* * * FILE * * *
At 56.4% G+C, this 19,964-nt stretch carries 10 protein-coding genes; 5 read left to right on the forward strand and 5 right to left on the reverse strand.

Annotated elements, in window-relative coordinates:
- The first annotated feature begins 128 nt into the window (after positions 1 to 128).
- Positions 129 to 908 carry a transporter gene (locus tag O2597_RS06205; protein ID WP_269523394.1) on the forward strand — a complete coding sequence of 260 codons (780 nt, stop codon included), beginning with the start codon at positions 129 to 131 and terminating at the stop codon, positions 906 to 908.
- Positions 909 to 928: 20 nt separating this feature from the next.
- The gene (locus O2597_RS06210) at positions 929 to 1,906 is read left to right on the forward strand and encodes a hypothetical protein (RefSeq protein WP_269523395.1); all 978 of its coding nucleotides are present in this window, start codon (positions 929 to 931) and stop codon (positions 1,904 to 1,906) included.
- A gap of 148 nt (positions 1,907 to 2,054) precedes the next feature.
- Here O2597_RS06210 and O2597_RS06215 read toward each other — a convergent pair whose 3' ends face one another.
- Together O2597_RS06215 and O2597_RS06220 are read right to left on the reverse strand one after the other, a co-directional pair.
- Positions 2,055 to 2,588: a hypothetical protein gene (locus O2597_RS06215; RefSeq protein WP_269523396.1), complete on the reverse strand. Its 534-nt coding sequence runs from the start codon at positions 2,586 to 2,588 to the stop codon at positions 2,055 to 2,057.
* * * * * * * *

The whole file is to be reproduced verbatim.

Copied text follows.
At 56.4% G+C, this 19,964-nt stretch carries 10 protein-coding genes; 5 read left to right on the forward strand and 5 right to left on the reverse strand.

Annotated elements, in window-relative coordinates:
- The first annotated feature begins 128 nt into the window (after positions 1 to 128).
- Positions 129 to 908 carry a transporter gene (locus tag O2597_RS06205; protein ID WP_269523394.1) on the forward strand — a complete coding sequence of 260 codons (780 nt, stop codon included), beginning with the start codon at positions 129 to 131 and terminating at the stop codon, positions 906 to 908.
- Positions 909 to 928: 20 nt separating this feature from the next.
- The gene (locus O2597_RS06210) at positions 929 to 1,906 is read left to right on the forward strand and encodes a hypothetical protein (RefSeq protein WP_269523395.1); all 978 of its coding nucleotides are present in this window, start codon (positions 929 to 931) and stop codon (positions 1,904 to 1,906) included.
- A gap of 148 nt (positions 1,907 to 2,054) precedes the next feature.
- Here O2597_RS06210 and O2597_RS06215 read toward each other — a convergent pair whose 3' ends face one another.
- Together O2597_RS06215 and O2597_RS06220 are read right to left on the reverse strand one after the other, a co-directional pair.
- Positions 2,055 to 2,588: a hypothetical protein gene (locus O2597_RS06215; RefSeq protein WP_269523396.1), complete on the reverse strand. Its 534-nt coding sequence runs from the start codon at positions 2,586 to 2,588 to the stop codon at positions 2,055 to 2,057.